Even if you have suffered a similar loss, it is important not to say things like ‘I know how you feel’. The fact is, you don’t. You can only know how you felt when you were bereaved, you should not assume that other people feel the same way. By saying things like ‘I know how you feel’, you shift the focus of attention from their feelings to yours. There may come a time when you can share helpful tips about how you felt when someone died and what helped you, but it is rarely the right time to have these conversations at a funeral.
How to help someone who is grieving
The other thing that people often say at a funeral is ‘if you need anything, just let me know’. While this is usually well-meaning, it does place the responsibility for asking for help onto the bereaved person. If you want to help, be specific in your offer. How exactly you can help will of course depend on the individual.
Grief can be exhausting and the bereaved person may appreciate some relief from daily tasks e.g. cooking, childcare and shopping. You may like to offer to help them with paperwork, as there can be a lot to sort through after a death and this can feel overwhelming. Practical assistance like this can be a good way of demonstrating that you are there for them. Actions very often speak louder than words and when the funeral is over, and for a long time afterwards, bereaved people may need and appreciate both practical help and emotional support.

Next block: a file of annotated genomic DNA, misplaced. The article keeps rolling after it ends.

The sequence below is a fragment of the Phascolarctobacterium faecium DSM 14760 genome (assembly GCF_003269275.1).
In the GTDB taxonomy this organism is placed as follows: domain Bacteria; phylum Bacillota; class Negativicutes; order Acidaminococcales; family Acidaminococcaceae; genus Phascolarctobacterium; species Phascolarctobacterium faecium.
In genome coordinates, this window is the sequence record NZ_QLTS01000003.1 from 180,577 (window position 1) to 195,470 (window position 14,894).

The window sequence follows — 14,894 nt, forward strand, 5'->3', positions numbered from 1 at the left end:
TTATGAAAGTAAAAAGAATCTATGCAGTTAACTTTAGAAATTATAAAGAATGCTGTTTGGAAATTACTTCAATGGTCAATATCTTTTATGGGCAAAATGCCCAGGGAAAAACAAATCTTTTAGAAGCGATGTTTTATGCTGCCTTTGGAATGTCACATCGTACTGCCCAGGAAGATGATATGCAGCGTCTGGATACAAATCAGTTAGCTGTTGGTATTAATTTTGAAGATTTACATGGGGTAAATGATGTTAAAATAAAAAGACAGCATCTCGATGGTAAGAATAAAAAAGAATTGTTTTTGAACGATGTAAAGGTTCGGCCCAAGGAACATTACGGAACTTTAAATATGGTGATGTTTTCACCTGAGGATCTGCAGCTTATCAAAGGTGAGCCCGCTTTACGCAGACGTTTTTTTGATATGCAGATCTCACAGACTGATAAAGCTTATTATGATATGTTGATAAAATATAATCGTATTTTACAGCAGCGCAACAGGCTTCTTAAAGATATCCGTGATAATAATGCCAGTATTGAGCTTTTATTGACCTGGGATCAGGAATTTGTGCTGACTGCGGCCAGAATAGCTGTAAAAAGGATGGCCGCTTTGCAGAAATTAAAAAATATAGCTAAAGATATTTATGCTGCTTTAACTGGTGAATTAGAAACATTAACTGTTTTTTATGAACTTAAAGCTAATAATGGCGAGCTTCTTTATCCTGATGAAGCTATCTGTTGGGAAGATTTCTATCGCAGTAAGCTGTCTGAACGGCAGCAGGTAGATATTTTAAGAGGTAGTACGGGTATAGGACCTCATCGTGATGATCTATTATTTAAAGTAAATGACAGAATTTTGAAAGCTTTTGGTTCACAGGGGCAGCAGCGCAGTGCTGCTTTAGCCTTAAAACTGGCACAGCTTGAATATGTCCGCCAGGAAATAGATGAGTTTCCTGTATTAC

Contributed by Catherine Betley, Managing Director of Professional Help Limited & GriefChat®
Catherine has over 20 years experience of managing counselling and therapy organisations, starting and developing new projects and ventures and delivering training and support to a huge range of organisations.
She has worked in business and across the voluntary and community sector at local, regional and national levels, including a serving as Director of Services for Cruse Bereavement Care, the world’s largest bereavement charity.
Catherine is currently Managing Director of Professional Help Limited, which delivers confidential and impartial support and counselling including employee support, critical incident response and bereavement counselling. In 2017, Catherine set up GriefChat® which enables bereaved people to chat instantly online to a qualified bereavement counsellor. GriefChat won the ‘Best Bereavement Support Website’ category at the 2018 Good Funeral Awards.
We know that no-one can understand exactly what your loss feels like to you. But we do understand that it’s sometimes easier to talk to someone outside of your friends and family about grief and the impact bereavement has on your life. This is why we offer the GriefChat service.
GriefChat was created by bereavement experts and allows you to chat directly to a specially trained bereavement counsellor. GriefChat counsellors are experienced in supporting bereaved people and will listen to your story, explore how your grief is affecting you and help you to find any additional support you might need.
Dignity provides free access to the GriefChat service. You can use it here.